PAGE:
For most students who participated in the June 2005 college tours the field trip was a first visit to a college campus, a first opportunity to consider multiple college options, and a chance to ask detailed questions about academics and college life.

Students, teachers and university administrators were actively engaged. One senior had already been accepted to Texas A&M University, but she had never set foot on this or any other campus. A Texas A&M financial aid officer at the University of Texas Health Science Center, who specialized in recruiting first generation students, both met with students and had them dissect do a science experiment during their visit.

One of the teachers from the middle school campus attended the field trip to give the students a tour of his alma mater.

On Board: College Tours and Preparation Make a Difference

In an economy in which 20 of the fastest growing occupations require a bachelor’s degree just to get in the door, an alarmingly low number of Hispanic students (11 percent) graduate with a bachelor’s degree. This is compared to about 30 percent of White students and 17 percent of African American students (U.S. Census Bureau, 2004).

Regarding income, the U.S. Census Bureau has estimated that people who receive a bachelor’s degree rather than only a high school degree earn 75 percent more in lifetime earnings. Beyond economic imperatives, few dispute the value of college participation as a bridge to personal opportunity and lifetime learning and a cornerstone of civic health.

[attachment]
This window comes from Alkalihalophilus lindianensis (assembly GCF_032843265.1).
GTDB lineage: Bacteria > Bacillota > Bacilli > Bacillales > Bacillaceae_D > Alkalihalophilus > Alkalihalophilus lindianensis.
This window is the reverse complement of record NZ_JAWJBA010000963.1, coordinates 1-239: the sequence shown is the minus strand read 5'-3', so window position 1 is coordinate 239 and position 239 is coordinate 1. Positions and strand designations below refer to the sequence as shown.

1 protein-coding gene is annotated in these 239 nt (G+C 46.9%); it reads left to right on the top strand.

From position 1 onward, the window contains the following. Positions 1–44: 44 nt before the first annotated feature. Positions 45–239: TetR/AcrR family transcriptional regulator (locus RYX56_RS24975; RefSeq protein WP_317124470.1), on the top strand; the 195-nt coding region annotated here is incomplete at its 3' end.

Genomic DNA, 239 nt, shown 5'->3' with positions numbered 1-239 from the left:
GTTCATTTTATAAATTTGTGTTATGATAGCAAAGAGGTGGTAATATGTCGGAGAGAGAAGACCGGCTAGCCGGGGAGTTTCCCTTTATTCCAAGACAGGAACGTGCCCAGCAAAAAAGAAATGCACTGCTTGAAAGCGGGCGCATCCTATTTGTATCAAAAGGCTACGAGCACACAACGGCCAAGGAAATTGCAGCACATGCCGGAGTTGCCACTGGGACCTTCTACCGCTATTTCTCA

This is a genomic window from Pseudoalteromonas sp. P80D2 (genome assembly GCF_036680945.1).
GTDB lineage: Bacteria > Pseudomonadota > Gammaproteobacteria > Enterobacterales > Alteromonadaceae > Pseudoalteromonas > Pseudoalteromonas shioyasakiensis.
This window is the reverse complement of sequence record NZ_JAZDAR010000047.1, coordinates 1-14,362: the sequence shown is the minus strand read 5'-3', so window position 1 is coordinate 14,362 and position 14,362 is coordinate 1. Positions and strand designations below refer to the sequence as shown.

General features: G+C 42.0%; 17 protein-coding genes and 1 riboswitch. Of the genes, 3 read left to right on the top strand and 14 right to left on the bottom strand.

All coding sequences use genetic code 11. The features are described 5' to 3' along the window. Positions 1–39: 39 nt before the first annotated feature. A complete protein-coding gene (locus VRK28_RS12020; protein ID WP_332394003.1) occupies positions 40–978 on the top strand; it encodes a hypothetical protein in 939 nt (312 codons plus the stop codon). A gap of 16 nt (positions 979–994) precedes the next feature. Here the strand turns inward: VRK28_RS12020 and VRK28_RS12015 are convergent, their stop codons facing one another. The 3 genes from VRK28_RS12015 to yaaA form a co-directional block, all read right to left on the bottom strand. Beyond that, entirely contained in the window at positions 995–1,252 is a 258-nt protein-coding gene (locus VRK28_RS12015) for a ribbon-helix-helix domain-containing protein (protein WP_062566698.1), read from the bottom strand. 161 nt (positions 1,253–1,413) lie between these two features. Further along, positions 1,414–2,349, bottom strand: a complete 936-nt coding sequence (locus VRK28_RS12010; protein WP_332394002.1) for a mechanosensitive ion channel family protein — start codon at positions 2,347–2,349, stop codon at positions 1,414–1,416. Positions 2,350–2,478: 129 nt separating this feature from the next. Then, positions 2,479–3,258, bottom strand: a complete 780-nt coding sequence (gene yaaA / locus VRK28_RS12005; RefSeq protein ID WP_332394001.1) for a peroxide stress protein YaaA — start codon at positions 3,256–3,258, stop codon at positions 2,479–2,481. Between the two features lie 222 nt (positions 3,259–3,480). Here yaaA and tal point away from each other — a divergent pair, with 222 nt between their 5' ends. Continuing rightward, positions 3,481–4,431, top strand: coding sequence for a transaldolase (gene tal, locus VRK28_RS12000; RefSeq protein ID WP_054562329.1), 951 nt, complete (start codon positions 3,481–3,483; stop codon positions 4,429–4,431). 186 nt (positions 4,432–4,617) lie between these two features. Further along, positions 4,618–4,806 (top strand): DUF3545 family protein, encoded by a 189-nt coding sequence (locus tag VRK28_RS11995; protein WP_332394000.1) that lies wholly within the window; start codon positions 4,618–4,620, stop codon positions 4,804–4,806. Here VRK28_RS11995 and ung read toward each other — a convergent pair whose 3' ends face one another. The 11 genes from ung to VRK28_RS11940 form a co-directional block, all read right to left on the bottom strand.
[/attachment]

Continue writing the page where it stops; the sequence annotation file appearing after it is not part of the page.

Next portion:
College participation, however, remains out of reach for thousands of youth who have been implicitly and explicitly told that they are not “college material,” who have been poorly informed or uninformed of their college options and how they can cover the costs, and who have been inadequately prepared to apply with skill and confidence.

Research does not suggest that college tours and planning alone can close the gaps. But the “rubber meets the road” in valuing students when adults in their lives take concrete actions to introduce students to potential schools and help them complete tests, find funds, apply and prepare.

In Latinos in Higher Education: Today and Tomorrow, Brown, et al., emphasize that because many Latino students in higher education today are first-generation college-goers, they often must rely on formal sources of information in preparing for and participating in higher education. They note that “what we encounter at a familial level is an information gap, not a value gap” and stress that making a difference does not merely mean making information available and translating it into Spanish, but “concerted outreach…early in the student’s educational career and continually thereafter.”

IDRA’s research findings and policy recommendations have similarly emphasized the need to adopt a pre-kindergarten through grade 20 point-of-view that expects and supports student transitions from early childhood to college entry and success. Providing information on colleges and universities, admissions, financial aid, concurrent enrollment, scholarships and employment opportunities to students and their families, beginning in middle school, figures prominently in policy solutions developed through IDRA’s InterAction initiative funded by Houston Endowment (IDRA, 2005).